• Question: could a species ever de-evolve (evolve backwards)?

    Asked by wesaal786 to Ezzy, Sam on 23 Mar 2012.
    • Photo: Sam Vinko

      Sam Vinko answered on 23 Mar 2012:

      Defining a direction in evolution is a tricky thing. Evolution by natural selection tends to select those traits which are advantageous to the species at that specific time/place. So there would not be a de-evolution in the sense that you get species with are increasingly less adapted to their environment!

      What you can get however is that certain traits become obsolete (like eyes in a cavern) so that they eventually disappear – it costs the organism energy to make such things and if they don’t need it to survive it’s a waste. You’ve probably consider eyes a pretty cool evolutionary thing, so this might seem like de-evolution, but it’s not! Its the evolution of a species adapting to a new environment.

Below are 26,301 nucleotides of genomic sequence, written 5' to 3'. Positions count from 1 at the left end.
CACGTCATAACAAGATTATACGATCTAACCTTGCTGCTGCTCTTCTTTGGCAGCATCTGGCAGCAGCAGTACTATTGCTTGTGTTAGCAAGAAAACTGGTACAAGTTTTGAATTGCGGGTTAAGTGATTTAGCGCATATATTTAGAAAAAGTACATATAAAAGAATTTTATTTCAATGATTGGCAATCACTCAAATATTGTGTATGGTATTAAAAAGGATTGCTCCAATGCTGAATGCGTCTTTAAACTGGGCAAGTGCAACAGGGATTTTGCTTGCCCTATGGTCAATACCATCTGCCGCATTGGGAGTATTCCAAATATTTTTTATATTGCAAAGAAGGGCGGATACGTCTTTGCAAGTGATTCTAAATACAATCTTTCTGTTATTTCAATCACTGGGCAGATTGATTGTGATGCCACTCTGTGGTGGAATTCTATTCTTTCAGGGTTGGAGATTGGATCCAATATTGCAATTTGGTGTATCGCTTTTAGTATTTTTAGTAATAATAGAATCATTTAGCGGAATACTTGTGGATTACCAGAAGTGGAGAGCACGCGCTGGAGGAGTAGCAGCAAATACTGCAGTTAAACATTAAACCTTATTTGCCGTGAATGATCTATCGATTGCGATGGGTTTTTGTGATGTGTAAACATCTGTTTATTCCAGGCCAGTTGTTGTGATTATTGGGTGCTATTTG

There is a fascinating paper that just came out a week ago on what happend to some flies kept in complete darkness for 1400 generations (57 years!) and what evolutionary changes they underwent:

    • Photo: Elizabeth Pearson

      Elizabeth Pearson answered on 23 Mar 2012:

      I don’t think animals evolve back wards exactly. The track of their evolution might retrace itself, so somehting we evolved away from comes back if its useful again due to a change in environment or something. It’s still progress forward though.